“Trying to follow another person’s path is a sure way of getting lost.” —Andrea Barilla
These past few weeks I have lost my appreciation of the simple things. My usual way of handling stress, of handling overwhelm has been to pull out my Sarah Ban Breathnach books and read an entry on gratefulness, on restoring order from chaos. Then, I will tidy my space—put away the dishes, dust the bookshelves, gather the magazines from around the apartment and put like with like. Simple things. Restoring physical order to my space not only rights the external, it also allows my mind to reflect on those things I am grateful for and then the people I am grateful for (because, honestly, most of the things I own, the things that can fit in my little studio apartment are meaningful and were given to me by people I love). The tangible putting away of an item, of sorting the magazines, brings peace.
Our minds need rest. They need a clearing in which to play.
So often as individuals running our own businesses (and as those who don’t have families nearby), we find that work consumes our every moment just about. If you’re anything like me, perhaps you use work to fill those empty spaces, those empty moments. You use it to fill the heart spaces until you realize your love tank is empty. That your mind is tired. That you’ve forgotten those simple things that bring you joy.
Another thing that can rob us of joy is comparison. These past few weeks I lost track of what makes “me” happy, of how much “I” have grown. As a freelancer, it can take a few years to find those things that really make us tick—our niches, our specialties. And once we find those things, oh wow. That is really something. Freelancing, despite what many believe, doesn’t have to involve bouncing around like a pinball in a pinball machine. Find those few things you are good at, make some happy customers, and you are on your way. (But, yes, it can take time to find those things, so be kind to yourself on the journey…)
Too, finding one’s specialties doesn’t mean one suddenly earns six figures or gets a book deal off the bat. And this is okay. I recently spoke with a freelancing friend who is a great encourager, but we are different. Our paths and specialties are different. And he is making more. I don’t advise talking salaries with people in your field. It is BAD. Not a healthy thing to do. In this case, it just kind of came out. There were no bad intentions. Well, I left feeling like a failure, like I wanted to SINK INTO THE FLOOR. I felt insecure about my income, insecure that I wasn’t doing enough, insecure that I wasn’t charging enough. That I was a failure as a freelancer. That I was a LOSER.
Whoa whoa WHOA.
“Back up girl,” I should have told myself.
Instead, I’ve spent the last few weeks fighting paralysis when I should be crazy excited that I have found my focuses, my specialties, the things that make me tick, the subjects that I can speak upon with authority.
But no, I have sunk into the persona of loser freelancer girl, which is farthest from the truth.
Comparison is the thief of joy.
The fact is, books are my THING. After four-plus years of doing everything under the sun (but mostly spending ten hours a day finding the most minuscule of errors in documents), I am attracting the clients and the jobs I have always wanted. In just under a month, I have been in discussions with four authors whose works all intrigue me and have potential. I am ghostwriting a book. I am embarking upon social media promotions for authors, an avenue that excites me almost as much as the writing and editing portions. My ghostwriting client wants my help with marketing his works and to collaborate on another book in the future.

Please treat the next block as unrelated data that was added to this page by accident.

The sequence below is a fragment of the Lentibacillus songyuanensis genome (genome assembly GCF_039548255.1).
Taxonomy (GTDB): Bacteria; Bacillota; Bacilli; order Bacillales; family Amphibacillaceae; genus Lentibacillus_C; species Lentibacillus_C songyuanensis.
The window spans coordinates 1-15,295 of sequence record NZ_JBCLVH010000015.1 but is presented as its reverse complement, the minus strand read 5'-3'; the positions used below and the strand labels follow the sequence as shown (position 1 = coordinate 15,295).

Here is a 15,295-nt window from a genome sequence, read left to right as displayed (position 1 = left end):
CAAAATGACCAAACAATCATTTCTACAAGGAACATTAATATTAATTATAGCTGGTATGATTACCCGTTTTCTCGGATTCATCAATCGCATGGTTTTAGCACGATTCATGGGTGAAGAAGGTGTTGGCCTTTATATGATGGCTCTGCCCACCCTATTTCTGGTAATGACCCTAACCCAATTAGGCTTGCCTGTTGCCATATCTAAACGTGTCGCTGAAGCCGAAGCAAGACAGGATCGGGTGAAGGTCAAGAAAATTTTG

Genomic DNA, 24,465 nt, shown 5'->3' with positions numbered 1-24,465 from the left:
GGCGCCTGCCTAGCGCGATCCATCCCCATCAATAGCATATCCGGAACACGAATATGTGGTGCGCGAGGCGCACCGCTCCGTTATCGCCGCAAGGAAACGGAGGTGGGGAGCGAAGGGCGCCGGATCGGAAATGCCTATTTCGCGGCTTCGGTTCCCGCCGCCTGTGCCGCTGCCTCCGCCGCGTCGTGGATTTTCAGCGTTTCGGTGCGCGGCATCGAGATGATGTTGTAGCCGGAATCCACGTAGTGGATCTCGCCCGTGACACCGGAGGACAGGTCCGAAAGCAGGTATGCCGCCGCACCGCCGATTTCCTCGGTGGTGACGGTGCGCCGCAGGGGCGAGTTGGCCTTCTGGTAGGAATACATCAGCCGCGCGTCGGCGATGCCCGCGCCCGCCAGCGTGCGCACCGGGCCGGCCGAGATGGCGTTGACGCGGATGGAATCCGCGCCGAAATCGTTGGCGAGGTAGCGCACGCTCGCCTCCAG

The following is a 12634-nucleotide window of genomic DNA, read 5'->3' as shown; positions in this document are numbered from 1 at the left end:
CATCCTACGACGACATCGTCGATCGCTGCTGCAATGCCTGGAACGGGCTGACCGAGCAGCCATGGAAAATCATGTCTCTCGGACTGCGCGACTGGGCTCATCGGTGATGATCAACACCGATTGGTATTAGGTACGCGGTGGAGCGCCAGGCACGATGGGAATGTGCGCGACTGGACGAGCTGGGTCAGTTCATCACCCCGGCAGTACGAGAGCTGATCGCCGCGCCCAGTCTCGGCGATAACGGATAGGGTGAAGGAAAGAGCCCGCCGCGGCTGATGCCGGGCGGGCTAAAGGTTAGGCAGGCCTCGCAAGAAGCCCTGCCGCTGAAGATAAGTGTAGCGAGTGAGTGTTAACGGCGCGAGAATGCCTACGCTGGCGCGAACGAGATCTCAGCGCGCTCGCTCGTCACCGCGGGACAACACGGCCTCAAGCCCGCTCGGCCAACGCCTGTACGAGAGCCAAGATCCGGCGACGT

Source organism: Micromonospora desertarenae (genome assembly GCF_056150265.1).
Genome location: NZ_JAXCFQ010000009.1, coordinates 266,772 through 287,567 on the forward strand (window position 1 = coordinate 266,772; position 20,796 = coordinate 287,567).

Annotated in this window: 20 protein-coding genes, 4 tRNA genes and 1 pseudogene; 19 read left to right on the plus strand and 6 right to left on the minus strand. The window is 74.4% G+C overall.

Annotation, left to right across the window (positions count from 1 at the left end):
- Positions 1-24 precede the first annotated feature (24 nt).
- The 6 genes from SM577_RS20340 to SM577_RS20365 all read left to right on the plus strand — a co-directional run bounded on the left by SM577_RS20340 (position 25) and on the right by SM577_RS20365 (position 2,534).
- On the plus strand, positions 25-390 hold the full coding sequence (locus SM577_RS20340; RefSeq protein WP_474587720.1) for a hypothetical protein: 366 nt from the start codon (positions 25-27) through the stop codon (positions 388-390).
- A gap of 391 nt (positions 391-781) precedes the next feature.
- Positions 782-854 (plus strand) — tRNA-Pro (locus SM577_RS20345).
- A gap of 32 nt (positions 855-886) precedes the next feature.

Stuff is HAPPENING.
Last summer, when my old jobs started shifting due to staff changes and illnesses, I sensed a shift back toward writing, that I just had to HOLD ON and trust day by day that something was happening here. I just knew. I instinctively knew that this shift was a positive thing despite the lack of income. And my faith in God’s provision sustained me.
And sure enough, He hasn’t let me down. He has provided manna.
And, though, yes, I am still living in trust, this is okay with me. I am growing at a pace that fits me. Like Donna Tartt who takes years to write her books, I like to get good at a few things before taking on more. I did this with copy editing, taking on more and more until I was working with some prestigious clients. This works for me. This is my way. (Caveat: This does not mean I don’t push myself at times or take on an assignment that terrifies me a bit. The calculated risk is essential for the entrepreneur. We can’t grow complacent.)
But my way of growing my business, of growing my skills works for me. And I trust in it.
And it is okay.
It is okay to follow your own path of peace and success.
It is okay to take a few hours to clean your apartment because it brings you peace.
It is okay to cry sometimes.
It is okay to not be perfect all the time; but most importantly, it is okay to realize YOU ARE DOING WELL.
Think back on how YOU have grown. Use YOURSELF as your measuring stick. And yes, do try to build a schedule that allows for people time, for those things that bring your mind rest.
We are not meant to work 24/7. We are meant for more than work.
And oh, it can be fun when you pause and appreciate what “you” have done, what “you” have.
Enjoy the sights on your own path…